Once the pot was prepared the next step was to put in half of the medium media to level the media and firm it up using their spoon. At this point I would have them pause and take a look at their tree. I explained that each bonsai is different; each tree has its strong and weak points. I told them to look for the lowest branch, and to have that branch facing the center. I instructed each person to carefully remove their tree from the plastic pot that it came in by pressing on the sides to loosen it, and then rocking it out of the container.
After placing the tree off-center with the lowest branch facing the center, I told them to firmly place the tree onto the soil and tie it down with the wire. Once the tree is secure I instructed each person to put the rest of their media into the pot and use a spoon to pack the media down. At this point I had everyone soak their trees in water for 30 minutes. After the soak everyone took a look at their accent rock, I asked them to what they thought was interesting about it and to use it to augment the appearance of the tree. The fine media was then carefully layered on the top of the media to create a pleasing appearance.
When people walked in they went straight to the display booth we had set up and admired the older trees. Lots of them didnít realize that a bonsai tree could look that way. Not everyone came at the same time so as the groups came in one of the instructors would take them over to a table to help them out with their workshop. After about 30 minutes most everyone had shown up and was being instructed by somebody. Some people finished quicker than others, some asked more questions, but everyone said they had a great time.
Iíve always thought about having a Bonsai Tree. Iíve always thought that it would be pretty neat. Iíve never really had a chance to have one though. I was never in a place to get one, or didnít know where to get one, and it seemed like a lot of work and learning. Needless to say, it wasnít on my immediate list of things to do. Then I met Burton Flake.
Flake is the resident Bonsai Guy. He came to me with an idea to have HM-15 Command Bonsai trees! He told me that he would be putting on a workshop to teach everyone how and what to do with their bonsai trees. I was instantly in love with the idea! Bringing hearty trees into a climate where everyone could use a little green in their life seemed like a wonderful idea. As the Morale, Welfare, and Recreation (MWR) president, my goal was to get the command involved. If HM-15 paid for part of the trees, then the people that bought the trees would know that HM-15 was partly responsible getting them for them and would forever have something from HM-15. There is nothing better than having the command do something for individuals that they wouldnít expect the command to normally do.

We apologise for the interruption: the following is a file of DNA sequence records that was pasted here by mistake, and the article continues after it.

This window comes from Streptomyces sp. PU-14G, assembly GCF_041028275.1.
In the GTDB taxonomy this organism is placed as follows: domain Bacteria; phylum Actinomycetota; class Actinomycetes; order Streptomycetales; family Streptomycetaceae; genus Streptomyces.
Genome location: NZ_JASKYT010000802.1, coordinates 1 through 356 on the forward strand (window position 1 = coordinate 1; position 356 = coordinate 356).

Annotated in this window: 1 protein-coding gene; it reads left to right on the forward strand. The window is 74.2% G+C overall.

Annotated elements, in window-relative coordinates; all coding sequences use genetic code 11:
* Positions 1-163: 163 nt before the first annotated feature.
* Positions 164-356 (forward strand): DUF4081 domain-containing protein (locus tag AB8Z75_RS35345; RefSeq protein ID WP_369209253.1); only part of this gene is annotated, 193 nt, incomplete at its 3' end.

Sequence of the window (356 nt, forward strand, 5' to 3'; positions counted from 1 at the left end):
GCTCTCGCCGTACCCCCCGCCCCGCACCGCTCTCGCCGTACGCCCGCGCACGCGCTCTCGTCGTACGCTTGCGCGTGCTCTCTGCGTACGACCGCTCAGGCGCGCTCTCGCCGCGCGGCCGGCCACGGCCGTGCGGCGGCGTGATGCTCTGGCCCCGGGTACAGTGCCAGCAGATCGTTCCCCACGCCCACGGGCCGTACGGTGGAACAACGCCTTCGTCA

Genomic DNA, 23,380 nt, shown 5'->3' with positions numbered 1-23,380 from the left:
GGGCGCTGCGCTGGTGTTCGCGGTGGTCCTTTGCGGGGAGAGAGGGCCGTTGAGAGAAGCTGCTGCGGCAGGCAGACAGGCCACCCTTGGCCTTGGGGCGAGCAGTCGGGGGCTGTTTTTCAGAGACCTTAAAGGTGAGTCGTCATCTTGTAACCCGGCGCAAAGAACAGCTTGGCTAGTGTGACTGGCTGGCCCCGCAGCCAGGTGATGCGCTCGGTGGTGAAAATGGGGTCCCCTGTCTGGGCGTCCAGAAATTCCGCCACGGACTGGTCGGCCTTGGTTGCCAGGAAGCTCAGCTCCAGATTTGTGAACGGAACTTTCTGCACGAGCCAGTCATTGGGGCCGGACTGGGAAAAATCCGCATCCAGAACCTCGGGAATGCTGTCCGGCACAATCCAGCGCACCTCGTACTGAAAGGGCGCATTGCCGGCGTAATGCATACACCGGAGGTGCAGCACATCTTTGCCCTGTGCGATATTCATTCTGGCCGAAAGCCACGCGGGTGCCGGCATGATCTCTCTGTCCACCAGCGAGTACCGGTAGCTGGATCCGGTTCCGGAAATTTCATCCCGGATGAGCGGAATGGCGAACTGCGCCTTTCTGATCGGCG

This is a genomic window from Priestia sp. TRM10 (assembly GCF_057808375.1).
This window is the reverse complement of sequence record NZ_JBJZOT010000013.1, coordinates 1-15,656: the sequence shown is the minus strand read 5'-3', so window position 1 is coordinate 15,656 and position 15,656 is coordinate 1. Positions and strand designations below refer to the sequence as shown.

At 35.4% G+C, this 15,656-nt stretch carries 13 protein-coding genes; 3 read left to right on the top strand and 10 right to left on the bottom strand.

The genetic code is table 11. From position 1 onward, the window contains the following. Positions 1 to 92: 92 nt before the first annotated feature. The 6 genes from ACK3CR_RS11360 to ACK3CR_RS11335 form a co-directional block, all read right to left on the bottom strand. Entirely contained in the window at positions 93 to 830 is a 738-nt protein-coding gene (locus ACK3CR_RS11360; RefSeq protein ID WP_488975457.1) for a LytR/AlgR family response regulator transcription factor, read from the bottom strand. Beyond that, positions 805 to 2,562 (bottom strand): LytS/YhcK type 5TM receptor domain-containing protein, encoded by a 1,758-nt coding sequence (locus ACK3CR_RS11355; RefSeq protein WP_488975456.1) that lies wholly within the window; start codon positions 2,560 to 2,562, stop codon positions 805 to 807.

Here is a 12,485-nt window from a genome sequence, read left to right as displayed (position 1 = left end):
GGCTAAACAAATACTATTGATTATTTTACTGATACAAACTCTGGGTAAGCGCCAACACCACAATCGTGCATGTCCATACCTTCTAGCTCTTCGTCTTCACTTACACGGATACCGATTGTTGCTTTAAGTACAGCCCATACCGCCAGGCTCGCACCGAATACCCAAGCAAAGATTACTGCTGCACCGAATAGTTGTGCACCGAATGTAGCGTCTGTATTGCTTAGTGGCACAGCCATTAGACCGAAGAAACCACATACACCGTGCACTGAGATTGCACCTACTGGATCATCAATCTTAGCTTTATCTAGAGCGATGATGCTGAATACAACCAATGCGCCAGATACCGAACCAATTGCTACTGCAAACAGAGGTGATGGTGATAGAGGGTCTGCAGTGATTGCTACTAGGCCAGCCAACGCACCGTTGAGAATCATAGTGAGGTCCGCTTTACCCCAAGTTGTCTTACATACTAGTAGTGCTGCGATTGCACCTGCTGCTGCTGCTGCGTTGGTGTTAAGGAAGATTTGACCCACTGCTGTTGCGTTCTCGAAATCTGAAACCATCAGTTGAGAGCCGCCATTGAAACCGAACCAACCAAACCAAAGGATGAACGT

When it came time for the bonsai class, Flake did a wonderful job. He started by teaching 4 of us how to do it so that we could in turn help others do it as he was teaching a bigger group of people. I learned how to replant the bonsai, how to trim it and how to water it. I was so proud of my little tree and of me!
Since that day I have been taking care of not only my tree, but a couple others and they are wonderful! I love seeing them in my apartment! It makes my day!
SOME THOUGHTS BY DAVID: Many years ago while Fuku-Bonsai was a sole proprietorship and before it became a corporation in 1985, we had no problems and shipped to Canada, England and Europe. But since then there's been many changes. A dozen years or so ago, Canada seemed to feel insulted with how they were being treated by our government and imposed "agricultural quarantine" regulations that were thinly disguised protectionist retaliatory measures. Then the terrorist 9-11 World Trade Center attack made local, national, and international shipping a challenge.
Locally we had to attend classes to become a known shipper or buyer to be able to pick up supplies arriving by the inter-island barge. The airports seemed like an armed fortress and the visitor industry took a nose-dive and it's not yet fully recovered. But with even the difficulty of national air freight clearances was a daunting task and so I just wasn't willing to consider international shipments --- until I met Burton!
Here's a fellow who believes everything is possible and he has the energy and desire to become a bonsai evangelist! So I teased him that if he wants to teach bonsai in Bahrain, he really should learn how first --- and a few months later between deployments he showed up in Kurtistown! You gotta help these guys and so we began the grueling task of getting all permissions and clearances. For us it was quite a challenge but a form of support for our soldiers protecting our way of life and who serve our country. Congratulations to Burton for achieving his goal and to Jessica and the others who helped and supported Burton. MAHALO!